If your child complains that a friend is suddenly not being nice, for example, empathy can help her consider what might be going on that’s causing the friend to act that way instead of automatically taking the behavior personally and ending the friendship. Empathy also allows kids to see that we’re not so different from each other, even if we might look that way.
“There are more families than ever that are of multi-race, religion or same-sex,” Saltz says. When children learn to be empathetic, they can note similarities within those differences, such as we’re a family, they’re a family. We love each other. They love each other. We go on vacation. They go on vacation, and so on. “Empathy teaches acceptance and builds mutual understanding and trust,” Saltz adds.
Fostering empathy starts with role modeling empathetic behavior yourself and talking about it. For example, if you ask a new mom in the neighborhood out for coffee, why not mention it to your kids that because she’s a newcomer, she might be lonely and looking for a friend? Also, discuss the social situations your children mention or in the news by asking open-ended questions, such as: “What do you think about that?” Teaching empathy starts by engaging your kids in conversation about social and personal issues and drawing them out, Saltz says.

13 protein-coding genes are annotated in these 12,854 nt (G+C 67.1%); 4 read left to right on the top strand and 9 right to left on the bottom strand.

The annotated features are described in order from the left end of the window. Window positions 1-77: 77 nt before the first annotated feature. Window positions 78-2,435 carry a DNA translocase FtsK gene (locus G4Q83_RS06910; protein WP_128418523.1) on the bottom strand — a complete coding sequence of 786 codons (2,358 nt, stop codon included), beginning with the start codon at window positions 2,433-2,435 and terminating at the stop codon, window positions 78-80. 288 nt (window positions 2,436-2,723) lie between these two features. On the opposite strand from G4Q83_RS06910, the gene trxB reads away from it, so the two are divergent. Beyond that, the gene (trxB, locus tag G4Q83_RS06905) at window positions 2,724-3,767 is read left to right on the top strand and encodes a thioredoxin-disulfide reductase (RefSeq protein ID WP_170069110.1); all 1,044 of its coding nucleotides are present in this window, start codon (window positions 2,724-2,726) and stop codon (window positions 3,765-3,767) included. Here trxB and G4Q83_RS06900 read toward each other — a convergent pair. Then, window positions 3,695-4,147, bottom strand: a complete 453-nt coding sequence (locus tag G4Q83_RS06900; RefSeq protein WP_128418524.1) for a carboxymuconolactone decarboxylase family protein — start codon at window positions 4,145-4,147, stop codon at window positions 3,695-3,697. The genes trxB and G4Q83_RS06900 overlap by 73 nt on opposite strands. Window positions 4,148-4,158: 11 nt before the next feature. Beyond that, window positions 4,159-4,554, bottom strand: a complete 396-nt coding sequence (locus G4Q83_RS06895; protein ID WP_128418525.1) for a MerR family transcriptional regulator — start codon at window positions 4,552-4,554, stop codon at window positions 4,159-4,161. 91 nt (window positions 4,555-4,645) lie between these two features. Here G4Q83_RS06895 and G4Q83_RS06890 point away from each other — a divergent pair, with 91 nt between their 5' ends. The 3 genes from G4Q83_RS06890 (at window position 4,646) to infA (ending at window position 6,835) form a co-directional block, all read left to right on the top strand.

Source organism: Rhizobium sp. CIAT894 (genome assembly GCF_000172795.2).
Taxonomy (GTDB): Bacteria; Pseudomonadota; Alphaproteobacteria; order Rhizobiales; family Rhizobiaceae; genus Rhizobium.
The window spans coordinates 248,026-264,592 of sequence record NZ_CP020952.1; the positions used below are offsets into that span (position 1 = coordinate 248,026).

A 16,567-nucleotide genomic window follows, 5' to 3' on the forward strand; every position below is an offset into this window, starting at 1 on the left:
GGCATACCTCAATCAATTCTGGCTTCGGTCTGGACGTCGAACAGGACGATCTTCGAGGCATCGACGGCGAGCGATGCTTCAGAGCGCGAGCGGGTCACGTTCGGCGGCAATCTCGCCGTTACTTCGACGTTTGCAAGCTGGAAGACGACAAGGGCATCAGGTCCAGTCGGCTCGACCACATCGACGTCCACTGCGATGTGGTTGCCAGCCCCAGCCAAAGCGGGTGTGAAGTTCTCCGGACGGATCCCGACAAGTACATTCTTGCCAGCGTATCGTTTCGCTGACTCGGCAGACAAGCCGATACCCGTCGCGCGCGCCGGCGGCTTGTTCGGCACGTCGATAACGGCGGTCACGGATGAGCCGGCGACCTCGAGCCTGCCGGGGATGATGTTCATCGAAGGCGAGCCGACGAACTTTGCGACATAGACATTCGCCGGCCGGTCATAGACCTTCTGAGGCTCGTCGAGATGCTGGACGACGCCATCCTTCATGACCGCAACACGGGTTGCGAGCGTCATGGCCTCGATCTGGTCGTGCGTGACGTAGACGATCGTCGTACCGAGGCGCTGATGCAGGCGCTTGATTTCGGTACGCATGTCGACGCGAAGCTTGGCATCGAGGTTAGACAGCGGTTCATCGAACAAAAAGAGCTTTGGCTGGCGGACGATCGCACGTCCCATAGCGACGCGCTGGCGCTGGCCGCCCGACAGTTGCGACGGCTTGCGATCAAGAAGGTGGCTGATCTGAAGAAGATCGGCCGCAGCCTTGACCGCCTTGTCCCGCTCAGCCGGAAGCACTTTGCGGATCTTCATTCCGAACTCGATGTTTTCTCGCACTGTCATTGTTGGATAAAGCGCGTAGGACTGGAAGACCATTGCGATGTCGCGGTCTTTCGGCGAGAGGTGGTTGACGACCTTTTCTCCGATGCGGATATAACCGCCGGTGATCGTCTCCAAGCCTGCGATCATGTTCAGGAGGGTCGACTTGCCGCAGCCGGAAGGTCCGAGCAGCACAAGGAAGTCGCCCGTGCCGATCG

Kids today are suffering from a confidence crisis, says Heather Hans, a licensed clinical social worker and author of The Heart of Self-Love: How to Radiate with Confidence.
“They’re growing up with Facebook, Instagram and Snapchat, where everything is about image,” says Hans, who has a 10-year-old son. “They’re worried about what other people will think of them, exhausted from the increased academic demands and competition, and scared to make a move or a commitment.”
A fear-based attitude can hold anyone back from reaching their potential. But there are lots of ways to promote a culture of confidence within your family. It begins with you.
For starters, get into the habit of graciously accepting compliments instead of humbly dismissing them, such as saying “Thank you” if someone says: “I like your shirt,” rather than, “What? This old thing?” When your child overhears you accepting a compliment, you send a message that you’re worthy of the praise. “We teach people how to treat us by how we treat ourselves,” Hans says.
It’s also helpful to acknowledge when you’re angry, hungry, or tired, as in “I’m exhausted so I’m going to take a break instead of trying to plow through this project.”
“If we don’t take care of our basic human needs, it can take longer to get things done and feel like doomsday, which can wear on our self-esteem,” Hans says.
Finally, take healthy risks. “Do something that scares you that will help you grow and encourage your kids to do the same,” says Hans. If you’re terrified of public speaking, for example, volunteer to give a presentation at work and tell your kids about it. “There’s no better way for us to gain confidence than getting out of our comfort zone,” Hans says.
Sandra Gordon is an award-winning freelance writer who delivers expert advice and the latest developments in health, nutrition and parenting.